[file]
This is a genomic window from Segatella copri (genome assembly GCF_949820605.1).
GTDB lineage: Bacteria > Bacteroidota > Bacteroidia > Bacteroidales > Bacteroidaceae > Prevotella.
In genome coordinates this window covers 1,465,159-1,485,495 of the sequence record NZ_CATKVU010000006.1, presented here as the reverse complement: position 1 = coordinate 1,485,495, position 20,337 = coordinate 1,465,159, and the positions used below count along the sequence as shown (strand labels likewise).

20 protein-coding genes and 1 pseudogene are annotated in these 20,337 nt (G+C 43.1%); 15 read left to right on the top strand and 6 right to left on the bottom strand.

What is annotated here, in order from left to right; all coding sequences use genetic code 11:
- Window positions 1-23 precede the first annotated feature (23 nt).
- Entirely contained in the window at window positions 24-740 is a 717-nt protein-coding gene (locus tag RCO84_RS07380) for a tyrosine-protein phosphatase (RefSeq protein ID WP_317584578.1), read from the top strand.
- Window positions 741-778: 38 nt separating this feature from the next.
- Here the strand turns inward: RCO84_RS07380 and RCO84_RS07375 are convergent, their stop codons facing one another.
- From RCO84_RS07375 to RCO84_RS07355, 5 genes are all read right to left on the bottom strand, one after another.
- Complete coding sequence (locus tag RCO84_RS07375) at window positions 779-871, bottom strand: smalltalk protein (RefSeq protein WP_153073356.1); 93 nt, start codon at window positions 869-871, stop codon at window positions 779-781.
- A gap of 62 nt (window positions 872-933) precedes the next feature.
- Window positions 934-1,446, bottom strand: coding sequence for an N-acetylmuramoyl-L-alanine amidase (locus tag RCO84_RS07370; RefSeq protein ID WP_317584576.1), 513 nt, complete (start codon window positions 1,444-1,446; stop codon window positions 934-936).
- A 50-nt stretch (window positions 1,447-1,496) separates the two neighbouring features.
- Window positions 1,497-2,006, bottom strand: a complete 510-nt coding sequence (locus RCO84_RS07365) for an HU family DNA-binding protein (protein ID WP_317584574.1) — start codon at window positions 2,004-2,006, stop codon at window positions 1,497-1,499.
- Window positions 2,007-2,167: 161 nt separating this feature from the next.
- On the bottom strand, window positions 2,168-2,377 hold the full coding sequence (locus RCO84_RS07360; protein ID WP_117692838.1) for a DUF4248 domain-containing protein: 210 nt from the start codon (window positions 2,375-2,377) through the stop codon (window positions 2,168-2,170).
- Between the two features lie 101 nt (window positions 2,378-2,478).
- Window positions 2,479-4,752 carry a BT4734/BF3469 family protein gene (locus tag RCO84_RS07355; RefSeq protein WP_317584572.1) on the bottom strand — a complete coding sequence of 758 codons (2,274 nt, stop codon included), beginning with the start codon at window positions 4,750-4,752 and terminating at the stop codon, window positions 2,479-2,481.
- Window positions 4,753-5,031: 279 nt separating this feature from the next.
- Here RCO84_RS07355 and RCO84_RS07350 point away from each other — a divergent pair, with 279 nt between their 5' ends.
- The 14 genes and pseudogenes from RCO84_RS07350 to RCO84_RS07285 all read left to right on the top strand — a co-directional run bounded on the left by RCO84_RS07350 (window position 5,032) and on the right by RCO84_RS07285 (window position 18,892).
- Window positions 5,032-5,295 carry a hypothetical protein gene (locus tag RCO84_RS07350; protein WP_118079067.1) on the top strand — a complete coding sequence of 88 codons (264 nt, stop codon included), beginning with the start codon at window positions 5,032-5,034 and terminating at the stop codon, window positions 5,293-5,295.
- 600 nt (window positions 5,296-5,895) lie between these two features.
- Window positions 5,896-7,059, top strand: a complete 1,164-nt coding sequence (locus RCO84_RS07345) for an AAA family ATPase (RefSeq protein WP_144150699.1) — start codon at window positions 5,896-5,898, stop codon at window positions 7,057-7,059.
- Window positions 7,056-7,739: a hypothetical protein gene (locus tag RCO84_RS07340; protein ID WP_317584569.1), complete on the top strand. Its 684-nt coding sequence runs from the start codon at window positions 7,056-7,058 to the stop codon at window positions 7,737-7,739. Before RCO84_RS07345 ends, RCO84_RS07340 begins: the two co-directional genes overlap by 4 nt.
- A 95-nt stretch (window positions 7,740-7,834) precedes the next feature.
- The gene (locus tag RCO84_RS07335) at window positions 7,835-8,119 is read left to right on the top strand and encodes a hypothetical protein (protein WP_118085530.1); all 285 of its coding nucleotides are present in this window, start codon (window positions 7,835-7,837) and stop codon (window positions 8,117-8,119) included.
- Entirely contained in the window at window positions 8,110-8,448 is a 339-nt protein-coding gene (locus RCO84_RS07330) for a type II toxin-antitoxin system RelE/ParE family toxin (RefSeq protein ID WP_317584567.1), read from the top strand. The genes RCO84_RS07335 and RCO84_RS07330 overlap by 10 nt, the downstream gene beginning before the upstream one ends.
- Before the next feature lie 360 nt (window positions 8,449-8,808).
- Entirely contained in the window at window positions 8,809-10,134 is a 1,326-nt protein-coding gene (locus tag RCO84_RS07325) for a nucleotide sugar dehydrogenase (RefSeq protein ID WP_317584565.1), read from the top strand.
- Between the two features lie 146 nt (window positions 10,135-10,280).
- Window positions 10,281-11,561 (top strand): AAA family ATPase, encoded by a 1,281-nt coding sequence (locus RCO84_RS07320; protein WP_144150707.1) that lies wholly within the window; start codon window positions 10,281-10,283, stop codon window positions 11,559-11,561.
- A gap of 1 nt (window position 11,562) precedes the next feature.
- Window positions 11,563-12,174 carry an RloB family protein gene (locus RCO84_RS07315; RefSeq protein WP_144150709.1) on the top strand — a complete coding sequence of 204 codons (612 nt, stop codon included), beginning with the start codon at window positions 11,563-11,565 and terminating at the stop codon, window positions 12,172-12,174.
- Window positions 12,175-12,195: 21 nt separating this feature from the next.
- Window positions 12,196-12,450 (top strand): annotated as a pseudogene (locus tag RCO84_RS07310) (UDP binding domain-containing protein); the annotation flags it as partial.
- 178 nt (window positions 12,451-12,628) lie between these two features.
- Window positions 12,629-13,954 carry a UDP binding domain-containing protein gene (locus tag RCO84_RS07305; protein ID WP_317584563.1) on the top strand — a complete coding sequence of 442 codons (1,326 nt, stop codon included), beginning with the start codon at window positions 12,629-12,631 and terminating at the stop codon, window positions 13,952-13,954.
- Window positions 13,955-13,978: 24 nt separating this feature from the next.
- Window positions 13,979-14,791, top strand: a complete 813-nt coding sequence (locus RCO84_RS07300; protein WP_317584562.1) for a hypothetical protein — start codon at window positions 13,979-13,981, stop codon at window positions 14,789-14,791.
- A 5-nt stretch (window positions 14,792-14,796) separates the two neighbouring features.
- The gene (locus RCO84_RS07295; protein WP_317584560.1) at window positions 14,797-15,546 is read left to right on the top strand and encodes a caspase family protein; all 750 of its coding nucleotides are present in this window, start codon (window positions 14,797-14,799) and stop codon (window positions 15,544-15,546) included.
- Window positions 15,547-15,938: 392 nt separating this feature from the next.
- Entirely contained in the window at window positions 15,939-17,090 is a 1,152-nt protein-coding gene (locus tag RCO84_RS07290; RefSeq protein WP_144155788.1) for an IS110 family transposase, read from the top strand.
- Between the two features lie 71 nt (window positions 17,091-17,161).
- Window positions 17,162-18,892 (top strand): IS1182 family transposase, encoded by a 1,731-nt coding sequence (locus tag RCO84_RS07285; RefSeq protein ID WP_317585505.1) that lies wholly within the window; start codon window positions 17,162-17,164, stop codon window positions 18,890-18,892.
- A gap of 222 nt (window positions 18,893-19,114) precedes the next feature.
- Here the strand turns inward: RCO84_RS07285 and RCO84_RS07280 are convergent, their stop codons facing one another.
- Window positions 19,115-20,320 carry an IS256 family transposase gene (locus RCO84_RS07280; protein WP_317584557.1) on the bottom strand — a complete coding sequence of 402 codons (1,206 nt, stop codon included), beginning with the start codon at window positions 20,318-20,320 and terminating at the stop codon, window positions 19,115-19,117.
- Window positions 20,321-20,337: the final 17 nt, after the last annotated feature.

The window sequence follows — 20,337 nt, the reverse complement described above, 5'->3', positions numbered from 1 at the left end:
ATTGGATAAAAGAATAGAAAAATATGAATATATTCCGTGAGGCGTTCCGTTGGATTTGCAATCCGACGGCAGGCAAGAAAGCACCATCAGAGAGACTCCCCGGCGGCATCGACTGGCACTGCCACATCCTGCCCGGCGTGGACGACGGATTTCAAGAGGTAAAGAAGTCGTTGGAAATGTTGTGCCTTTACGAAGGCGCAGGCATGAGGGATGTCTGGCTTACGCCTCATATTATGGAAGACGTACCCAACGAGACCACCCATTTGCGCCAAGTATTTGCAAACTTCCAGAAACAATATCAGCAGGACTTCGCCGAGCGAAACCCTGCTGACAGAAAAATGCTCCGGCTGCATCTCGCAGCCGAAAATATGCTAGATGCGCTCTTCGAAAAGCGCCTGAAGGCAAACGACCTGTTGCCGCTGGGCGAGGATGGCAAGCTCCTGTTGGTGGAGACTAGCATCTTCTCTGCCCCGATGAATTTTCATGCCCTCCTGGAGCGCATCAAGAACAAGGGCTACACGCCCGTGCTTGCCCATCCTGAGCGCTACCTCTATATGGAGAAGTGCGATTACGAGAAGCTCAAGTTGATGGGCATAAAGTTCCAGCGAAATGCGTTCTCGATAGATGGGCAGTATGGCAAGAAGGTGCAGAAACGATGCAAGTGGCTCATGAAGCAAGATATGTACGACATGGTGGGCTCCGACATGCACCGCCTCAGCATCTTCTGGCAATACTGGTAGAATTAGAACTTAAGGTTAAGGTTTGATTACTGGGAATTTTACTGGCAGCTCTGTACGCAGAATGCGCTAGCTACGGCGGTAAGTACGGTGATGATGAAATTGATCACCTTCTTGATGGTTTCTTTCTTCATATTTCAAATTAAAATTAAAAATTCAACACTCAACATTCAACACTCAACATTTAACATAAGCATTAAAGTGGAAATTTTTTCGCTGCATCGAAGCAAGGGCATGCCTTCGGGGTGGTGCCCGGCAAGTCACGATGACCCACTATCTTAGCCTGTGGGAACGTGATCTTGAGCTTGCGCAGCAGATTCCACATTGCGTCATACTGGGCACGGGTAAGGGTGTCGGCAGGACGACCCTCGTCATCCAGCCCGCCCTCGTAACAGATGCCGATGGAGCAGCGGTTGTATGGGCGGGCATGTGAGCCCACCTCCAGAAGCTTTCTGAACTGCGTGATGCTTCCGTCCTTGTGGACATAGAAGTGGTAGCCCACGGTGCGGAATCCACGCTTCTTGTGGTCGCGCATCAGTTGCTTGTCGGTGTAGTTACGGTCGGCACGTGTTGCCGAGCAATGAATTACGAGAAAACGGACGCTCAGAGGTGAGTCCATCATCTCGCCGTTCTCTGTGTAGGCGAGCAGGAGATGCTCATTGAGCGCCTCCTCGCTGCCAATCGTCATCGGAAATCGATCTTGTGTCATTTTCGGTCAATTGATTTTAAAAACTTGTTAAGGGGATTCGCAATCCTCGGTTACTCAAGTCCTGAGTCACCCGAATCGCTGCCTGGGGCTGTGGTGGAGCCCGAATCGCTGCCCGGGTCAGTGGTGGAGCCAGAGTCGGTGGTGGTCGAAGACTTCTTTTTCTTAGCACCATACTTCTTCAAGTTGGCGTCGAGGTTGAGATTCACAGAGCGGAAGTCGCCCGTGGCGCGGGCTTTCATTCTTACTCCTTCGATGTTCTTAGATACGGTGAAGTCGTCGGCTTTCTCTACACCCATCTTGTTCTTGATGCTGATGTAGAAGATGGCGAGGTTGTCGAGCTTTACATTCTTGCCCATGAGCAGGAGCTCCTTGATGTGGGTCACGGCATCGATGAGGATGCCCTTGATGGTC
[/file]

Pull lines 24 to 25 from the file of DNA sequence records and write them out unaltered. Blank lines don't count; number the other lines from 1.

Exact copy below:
- 600 nt (window positions 5,296-5,895) lie between these two features.
- Window positions 5,896-7,059, top strand: a complete 1,164-nt coding sequence (locus RCO84_RS07345) for an AAA family ATPase (RefSeq protein WP_144150699.1) — start codon at window positions 5,896-5,898, stop codon at window positions 7,057-7,059.